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ENABLING VS HELPING

Posted by Susan on 17 September 2014.

This is something I have had to struggle with for years before I realised that I was not helping my son at all, and in some ways, I was actually enabling him. I wrote this last year and I hope it will help some you out there! I am stronger now and stopped enabling my son, who know lives in supported housing and no longer at home.

"It has been a word on my mind for a while...ENABLING. I am now hearing that word in my mind a lot more loud and clear. YES, I have enabled my son's drug addiction and therefore poorer mental health, to continue over the years.




http://thecyn.com/drug-addiction/enabling-behavior/


I thought I was kind, liberal, supportive, understanding, peace maker etc.....well, yes to a certain extent I was and still am, but now I know that some of my behaviours especially in regard to be understanding and keeping the peace in our house, was actually ENABLING.



In this link below on alcoholism "Enabling-When 'Helping' Doesn't Really Help" it speaks of a relationship with an alcoholic, yet it fits for any addictive or dysfunctional behaviour. I could completely relate to what the enabler does, and yes, I am guilty. Especially when I answered the 12 questions "to help you decide whether or not your actions and reactions to the 'alcoholic' might be enabling"!! The out come of those 12 questions...ready?

"You answered 9 items out of 12 Yes.
Your score is 75%. If you answered Yes to any of these questions you may have enabled the alcoholic or addict to avoid the consequences of his or her own actions. 

http://alcoholism.about.com/cs/info2/a/aa052197.htm

Time to start facing up to the consequences of your own actions my son, I am going to as well.

Funny thing is, I was at first almost ashamed to admit it to myself that I was an enabler, and felt guilt and disappointment in myself. Now, the more I think about it and read about it and own up to it, the less my feelings of frustration, anger and resentment are. This is because, although my enabling my son, under a rosy coloured blanket of presumed "help" of course, was actually harming him and the entire family, it is something that I have the power to overcome and change...and that is most definitely a good thing, a very good thing!"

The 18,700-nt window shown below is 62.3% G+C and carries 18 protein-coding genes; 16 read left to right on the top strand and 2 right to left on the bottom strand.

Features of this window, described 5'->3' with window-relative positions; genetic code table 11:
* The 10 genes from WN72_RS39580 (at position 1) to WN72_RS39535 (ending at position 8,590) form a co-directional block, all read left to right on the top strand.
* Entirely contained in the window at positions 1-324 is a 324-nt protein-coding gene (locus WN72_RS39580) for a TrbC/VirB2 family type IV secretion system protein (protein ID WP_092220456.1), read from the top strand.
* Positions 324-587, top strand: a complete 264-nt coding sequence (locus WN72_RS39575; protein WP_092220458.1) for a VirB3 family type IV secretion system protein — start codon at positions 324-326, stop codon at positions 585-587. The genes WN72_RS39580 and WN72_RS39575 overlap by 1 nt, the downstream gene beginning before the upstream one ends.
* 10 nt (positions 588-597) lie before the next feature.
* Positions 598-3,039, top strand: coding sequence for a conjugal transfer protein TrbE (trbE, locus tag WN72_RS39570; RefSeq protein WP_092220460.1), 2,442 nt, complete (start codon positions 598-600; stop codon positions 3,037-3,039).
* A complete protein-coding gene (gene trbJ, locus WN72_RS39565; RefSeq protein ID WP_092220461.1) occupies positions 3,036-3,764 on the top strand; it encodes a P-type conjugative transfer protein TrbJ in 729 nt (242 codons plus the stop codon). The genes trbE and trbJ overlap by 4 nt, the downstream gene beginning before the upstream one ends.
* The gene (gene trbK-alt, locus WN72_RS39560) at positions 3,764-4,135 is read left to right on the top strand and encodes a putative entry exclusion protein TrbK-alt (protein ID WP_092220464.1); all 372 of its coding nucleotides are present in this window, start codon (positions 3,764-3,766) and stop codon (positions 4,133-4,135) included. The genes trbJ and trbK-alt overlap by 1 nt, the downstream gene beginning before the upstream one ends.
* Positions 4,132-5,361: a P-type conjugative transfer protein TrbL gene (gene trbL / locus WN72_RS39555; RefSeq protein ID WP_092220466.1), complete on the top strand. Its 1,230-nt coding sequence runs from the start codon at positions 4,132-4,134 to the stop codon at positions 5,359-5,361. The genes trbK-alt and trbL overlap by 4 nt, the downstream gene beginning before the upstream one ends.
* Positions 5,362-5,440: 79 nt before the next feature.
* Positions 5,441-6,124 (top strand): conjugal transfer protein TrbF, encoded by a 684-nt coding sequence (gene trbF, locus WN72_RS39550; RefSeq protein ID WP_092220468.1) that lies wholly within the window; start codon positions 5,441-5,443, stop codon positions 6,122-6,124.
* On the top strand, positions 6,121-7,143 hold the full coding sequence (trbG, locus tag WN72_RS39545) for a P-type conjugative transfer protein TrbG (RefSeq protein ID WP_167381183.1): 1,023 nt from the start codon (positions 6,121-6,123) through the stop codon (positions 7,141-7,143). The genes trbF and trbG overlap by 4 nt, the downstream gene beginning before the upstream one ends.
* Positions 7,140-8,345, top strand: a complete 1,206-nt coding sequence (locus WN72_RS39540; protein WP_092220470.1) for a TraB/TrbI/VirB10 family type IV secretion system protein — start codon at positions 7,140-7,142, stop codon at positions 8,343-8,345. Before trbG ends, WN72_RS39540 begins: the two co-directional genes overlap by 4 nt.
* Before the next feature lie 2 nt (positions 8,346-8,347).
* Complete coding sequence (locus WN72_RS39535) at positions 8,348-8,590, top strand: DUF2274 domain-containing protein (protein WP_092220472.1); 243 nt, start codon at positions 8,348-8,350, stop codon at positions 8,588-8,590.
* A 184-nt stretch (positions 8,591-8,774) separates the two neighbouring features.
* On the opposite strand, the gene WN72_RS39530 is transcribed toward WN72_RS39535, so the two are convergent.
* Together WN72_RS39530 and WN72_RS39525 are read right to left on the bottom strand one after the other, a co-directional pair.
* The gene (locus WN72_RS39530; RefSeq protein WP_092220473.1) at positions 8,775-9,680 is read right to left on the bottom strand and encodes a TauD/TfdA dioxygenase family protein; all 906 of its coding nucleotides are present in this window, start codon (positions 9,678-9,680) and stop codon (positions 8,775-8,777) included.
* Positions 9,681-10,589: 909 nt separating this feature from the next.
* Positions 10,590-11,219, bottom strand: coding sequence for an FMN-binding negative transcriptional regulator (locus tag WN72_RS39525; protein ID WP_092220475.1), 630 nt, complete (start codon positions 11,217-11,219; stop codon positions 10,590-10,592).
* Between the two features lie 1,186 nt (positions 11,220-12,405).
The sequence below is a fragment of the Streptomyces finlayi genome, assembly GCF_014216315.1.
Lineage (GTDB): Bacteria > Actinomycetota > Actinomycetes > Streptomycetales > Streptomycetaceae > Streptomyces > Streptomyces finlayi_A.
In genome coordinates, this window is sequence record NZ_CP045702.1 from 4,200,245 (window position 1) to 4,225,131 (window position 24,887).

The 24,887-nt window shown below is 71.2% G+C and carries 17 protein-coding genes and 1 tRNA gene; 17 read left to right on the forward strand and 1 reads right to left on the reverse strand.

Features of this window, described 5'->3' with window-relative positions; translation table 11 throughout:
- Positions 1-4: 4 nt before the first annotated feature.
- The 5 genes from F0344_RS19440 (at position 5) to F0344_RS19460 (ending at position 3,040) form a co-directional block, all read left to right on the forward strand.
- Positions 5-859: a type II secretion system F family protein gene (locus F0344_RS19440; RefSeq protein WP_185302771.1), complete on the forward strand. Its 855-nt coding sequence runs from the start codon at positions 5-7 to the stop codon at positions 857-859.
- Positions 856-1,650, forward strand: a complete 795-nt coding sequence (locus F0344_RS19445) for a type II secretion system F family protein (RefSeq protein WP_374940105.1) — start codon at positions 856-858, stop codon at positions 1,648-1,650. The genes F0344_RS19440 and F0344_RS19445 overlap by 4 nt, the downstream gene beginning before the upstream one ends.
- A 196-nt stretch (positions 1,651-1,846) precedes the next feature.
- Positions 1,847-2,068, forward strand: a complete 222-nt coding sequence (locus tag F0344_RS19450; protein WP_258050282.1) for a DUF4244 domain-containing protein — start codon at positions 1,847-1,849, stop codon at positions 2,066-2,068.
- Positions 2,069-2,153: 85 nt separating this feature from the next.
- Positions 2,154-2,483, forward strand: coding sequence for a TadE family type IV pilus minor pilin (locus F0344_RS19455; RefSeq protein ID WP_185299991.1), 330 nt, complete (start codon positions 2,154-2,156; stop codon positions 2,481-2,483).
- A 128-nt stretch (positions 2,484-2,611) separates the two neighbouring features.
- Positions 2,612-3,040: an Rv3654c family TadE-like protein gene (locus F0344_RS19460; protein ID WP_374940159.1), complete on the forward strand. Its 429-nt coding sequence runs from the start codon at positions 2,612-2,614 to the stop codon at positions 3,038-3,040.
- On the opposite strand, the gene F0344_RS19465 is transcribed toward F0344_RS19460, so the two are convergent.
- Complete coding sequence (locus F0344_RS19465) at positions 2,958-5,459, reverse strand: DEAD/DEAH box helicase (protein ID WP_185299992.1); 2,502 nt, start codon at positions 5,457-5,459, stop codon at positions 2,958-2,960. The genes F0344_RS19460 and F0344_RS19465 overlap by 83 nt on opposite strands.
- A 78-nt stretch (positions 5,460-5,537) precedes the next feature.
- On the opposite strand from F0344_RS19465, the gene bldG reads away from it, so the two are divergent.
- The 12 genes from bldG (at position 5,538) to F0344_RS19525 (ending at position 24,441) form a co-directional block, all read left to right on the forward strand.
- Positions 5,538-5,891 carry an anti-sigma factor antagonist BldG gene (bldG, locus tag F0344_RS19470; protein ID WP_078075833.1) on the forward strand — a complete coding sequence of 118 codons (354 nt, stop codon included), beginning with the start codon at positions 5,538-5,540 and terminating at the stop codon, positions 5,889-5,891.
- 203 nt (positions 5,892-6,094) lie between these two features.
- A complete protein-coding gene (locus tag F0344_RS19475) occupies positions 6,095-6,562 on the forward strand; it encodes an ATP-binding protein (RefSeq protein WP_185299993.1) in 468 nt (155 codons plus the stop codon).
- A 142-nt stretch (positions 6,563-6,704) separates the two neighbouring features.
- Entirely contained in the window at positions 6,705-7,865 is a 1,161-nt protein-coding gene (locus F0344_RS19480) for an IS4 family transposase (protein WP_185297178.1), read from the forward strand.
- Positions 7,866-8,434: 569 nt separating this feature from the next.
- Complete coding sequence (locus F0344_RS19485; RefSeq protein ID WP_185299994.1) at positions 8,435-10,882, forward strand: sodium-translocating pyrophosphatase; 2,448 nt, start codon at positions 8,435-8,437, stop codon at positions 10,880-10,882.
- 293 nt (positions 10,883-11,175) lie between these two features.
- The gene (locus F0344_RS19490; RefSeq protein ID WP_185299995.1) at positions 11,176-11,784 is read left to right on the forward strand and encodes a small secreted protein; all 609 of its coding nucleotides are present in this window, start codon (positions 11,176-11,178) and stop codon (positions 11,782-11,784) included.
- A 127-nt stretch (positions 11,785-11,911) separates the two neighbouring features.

Comments

CANT TAKE NO MORE
17 Sep 2014

Susan enabling is something most parents/partners do, without even thinking about it.....when you love someone so deeply, and see their pain, all you want to do is make or try and make things better, easier, etc..... Once a parent stops enabling it can be a time of sadness......however, it empowers that person too..it has been the hardest decision I have ever made, but I wish I had made it earlier.......it doesn't mean we are giving up on the addict....

Susan
18 Sep 2014

Hi Cant Take No More! It is definitely such a blurred line that separates helping and enabling especially when you are smack in the middle of chaos and as you say, see so much pain that you want to do anything to help! I wrote that post a while ago and since then my son was told to leave. It is hard and sad but better for us all, and as you say, I wish I could have done it sooner! I still have contact with my son and still try to support him with positive decisions but I will not watch him or help him to get deeper into his addiction. :-(

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